Changes from previous month to this month
in definite or probable vCJD

Total deaths 117 -- 117 (no change)
Total cases (dead or alive) 128 -- 128 (no change)

Changes from previous year same month to this month
this year in definite or probable vCJD

Total deaths 102 - 117 (+15)
Total cases (dead or alive) 111 - 128 (+17)


On Tue, 08 Oct 2002 18:05:55 +0200, Torsten Brinch
wrote:

Updated statistics of vCJD in UK available at

http://www.doh.gov.uk/cjd/stats/oct02.htm

Changes from previous month to this month
in definite or probable vCJD

Total deaths 115 -- 117 (+2)
Total cases (dead or alive) 127 -- 128 (+1)

Changes from previous year same month to this month
this year in definite or probable vCJD

Total deaths 101 - 117 (+16)
Total cases (dead or alive) 107 - 128 (+21)


On Mon, 02 Sep 2002 21:04:13 +0200, Torsten Brinch
wrote:

Updated statistics of vCJD in UK available at

http://www.doh.gov.uk/cjd/stats/sep02.htm

Changes from previous month to this month
in definite or probable vCJD

Total deaths 115 -- 115 (no change)
Total cases (dead or alive) 125 -- 127 (+2)

Changes from previous year same month to this month
this year in definite or probable vCJD

Total deaths 101 - 115 (+14)
Total cases (dead or alive) 106 - 127 (+21)



On Mon, 05 Aug 2002 14:33:09 +0200, Torsten Brinch
wrote:

Updated statistics of vCJD in UK available at

http://www.doh.gov.uk/cjd/stats/aug02.htm

Changes from previous month to this month
in definite or probable vCJD

Total deaths 115 -- 115 (no change)
Total cases (dead or alive) 124 -- 125 (+1)

Changes from previous year same month to this month
this year in definite or probable vCJD

Total deaths 99 - 115 (+16)
Total cases (dead or alive) 106 - 125 (+19)

On Mon, 01 Jul 2002 17:54:27 +0200, Torsten Brinch
wrote:

Updated statistics of vCJD in UK available at

http://www.doh.gov.uk/cjd/stats/jul02.htm

Changes from previous month to this month
in definite or probable vCJD

Total deaths 113 -- 115 (+2)
Total cases (dead or alive) 122 -- 124 (+2)

Changes from previous year same month to this month
this year in definite or probable vCJD

Total deaths 96 - 115 (+19)
Total cases (dead or alive) 102 - 124 (+22)

..http://www.doh.gov.uk/cjd/stats/jun02.htm

Changes from previous month to this month
in definite or probable vCJD

Total deaths 111 -- 113 (+2)
Total cases (dead or alive) 121 -- 122 (+1)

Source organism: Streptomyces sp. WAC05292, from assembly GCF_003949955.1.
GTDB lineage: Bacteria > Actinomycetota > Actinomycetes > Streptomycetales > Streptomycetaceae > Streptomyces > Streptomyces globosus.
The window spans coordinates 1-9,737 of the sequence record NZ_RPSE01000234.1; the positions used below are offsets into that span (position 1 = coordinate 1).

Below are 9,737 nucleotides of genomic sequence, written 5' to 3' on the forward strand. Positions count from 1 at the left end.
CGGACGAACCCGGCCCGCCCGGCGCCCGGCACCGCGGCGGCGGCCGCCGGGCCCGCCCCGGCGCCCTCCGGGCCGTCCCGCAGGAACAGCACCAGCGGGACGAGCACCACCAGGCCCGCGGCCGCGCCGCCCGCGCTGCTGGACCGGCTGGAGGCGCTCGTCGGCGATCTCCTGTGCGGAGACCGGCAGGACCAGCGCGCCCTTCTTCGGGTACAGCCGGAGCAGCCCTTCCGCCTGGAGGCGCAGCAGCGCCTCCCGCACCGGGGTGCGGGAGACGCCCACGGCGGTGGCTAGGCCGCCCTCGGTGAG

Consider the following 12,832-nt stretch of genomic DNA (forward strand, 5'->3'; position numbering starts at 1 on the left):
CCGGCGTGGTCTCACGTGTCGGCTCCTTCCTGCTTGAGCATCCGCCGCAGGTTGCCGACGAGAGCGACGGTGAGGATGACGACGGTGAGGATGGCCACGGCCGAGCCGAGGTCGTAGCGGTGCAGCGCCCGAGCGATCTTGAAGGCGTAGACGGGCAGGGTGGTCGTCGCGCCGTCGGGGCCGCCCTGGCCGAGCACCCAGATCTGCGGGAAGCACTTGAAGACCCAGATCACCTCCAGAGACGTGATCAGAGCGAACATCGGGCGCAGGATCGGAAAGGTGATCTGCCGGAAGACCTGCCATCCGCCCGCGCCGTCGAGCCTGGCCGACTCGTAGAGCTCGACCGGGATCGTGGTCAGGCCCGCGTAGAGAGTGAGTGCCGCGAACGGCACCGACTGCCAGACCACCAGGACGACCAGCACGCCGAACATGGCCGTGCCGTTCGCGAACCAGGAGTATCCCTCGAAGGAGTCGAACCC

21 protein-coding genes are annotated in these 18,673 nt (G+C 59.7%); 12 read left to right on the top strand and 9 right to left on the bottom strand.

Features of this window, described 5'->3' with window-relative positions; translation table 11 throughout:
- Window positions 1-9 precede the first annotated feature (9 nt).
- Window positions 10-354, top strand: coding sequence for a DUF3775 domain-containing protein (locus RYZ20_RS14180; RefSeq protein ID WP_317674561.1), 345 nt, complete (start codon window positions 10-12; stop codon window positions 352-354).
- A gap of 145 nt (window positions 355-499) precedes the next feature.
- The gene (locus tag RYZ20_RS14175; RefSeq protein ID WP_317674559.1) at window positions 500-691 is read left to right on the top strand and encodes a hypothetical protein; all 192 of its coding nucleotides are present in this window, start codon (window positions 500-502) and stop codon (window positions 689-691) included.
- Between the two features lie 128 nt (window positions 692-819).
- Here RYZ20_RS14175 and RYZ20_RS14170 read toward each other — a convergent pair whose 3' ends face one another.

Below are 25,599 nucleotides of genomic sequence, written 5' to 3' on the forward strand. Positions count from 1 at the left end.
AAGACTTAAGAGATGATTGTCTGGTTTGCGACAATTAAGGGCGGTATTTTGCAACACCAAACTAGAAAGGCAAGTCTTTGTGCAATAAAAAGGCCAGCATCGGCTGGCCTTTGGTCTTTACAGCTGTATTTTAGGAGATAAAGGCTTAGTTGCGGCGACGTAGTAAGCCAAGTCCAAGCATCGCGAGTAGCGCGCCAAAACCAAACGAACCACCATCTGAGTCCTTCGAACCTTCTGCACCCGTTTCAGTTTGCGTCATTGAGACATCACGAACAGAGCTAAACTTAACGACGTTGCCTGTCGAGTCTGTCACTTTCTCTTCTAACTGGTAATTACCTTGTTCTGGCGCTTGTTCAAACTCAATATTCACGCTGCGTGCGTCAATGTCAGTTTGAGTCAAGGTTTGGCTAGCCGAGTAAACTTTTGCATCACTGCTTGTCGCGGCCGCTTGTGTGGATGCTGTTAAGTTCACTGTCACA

Changes from previous year same month to this month
this year in definite or probable vCJD

Total deaths 94 - 113 (+19)
Total cases (dead or alive) 101 - 122 (+21)

..
http://www.doh.gov.uk/cjd/stats/may02.htm

Changes from previous month to this month
in definite or probable vCJD

Total deaths 110 -- 111 (+1)
Total cases (dead or alive) 117 -- 121 (+4)

Changes from previous year same month to this month
this year in definite or probable vCJD

Total deaths 93 - 111 (+18)
Total cases (dead or alive) 99 - 121 (+22)




  #3   Report Post  
Old 26-04-2003, 01:22 PM
Torsten Brinch
 
Posts: n/a
Default UK vCJD October 2002

On Thu, 7 Nov 2002 03:48:45 -0600, "Gordon Couger"
wrote:

Torsten,

Has a trend devolved yet that would indicate that a peak is nearing ..


You are making reference to some thought imagine of a 'normal'
epidemic curve, I think, more or less bell-shaped with a tail. I don't
think our knowledge of the disease gives us basis for assuming such a
model.

Anyhow, if it is assumed, there is no clear indication in data where
we are in this assumed progressive development in relation to a peak.
Said otherwise, one can find support in data for us being as well
past, on, or nearing a peak. Past-peakers might note the decreasing
trend in vCJD deaths since about autumn 2000; on-peakers and
nearing-peakers, that the current incidence does not stand out
as particularly high or particularly low compared to the incidence
the previous 3-4 years.


  #4   Report Post  
Old 26-04-2003, 01:22 PM
Gordon Couger
 
Posts: n/a
Default UK vCJD October 2002


"Torsten Brinch" wrote in message
...
On Thu, 7 Nov 2002 03:48:45 -0600, "Gordon Couger"
wrote:

Torsten,

Has a trend devolved yet that would indicate that a peak is nearing ..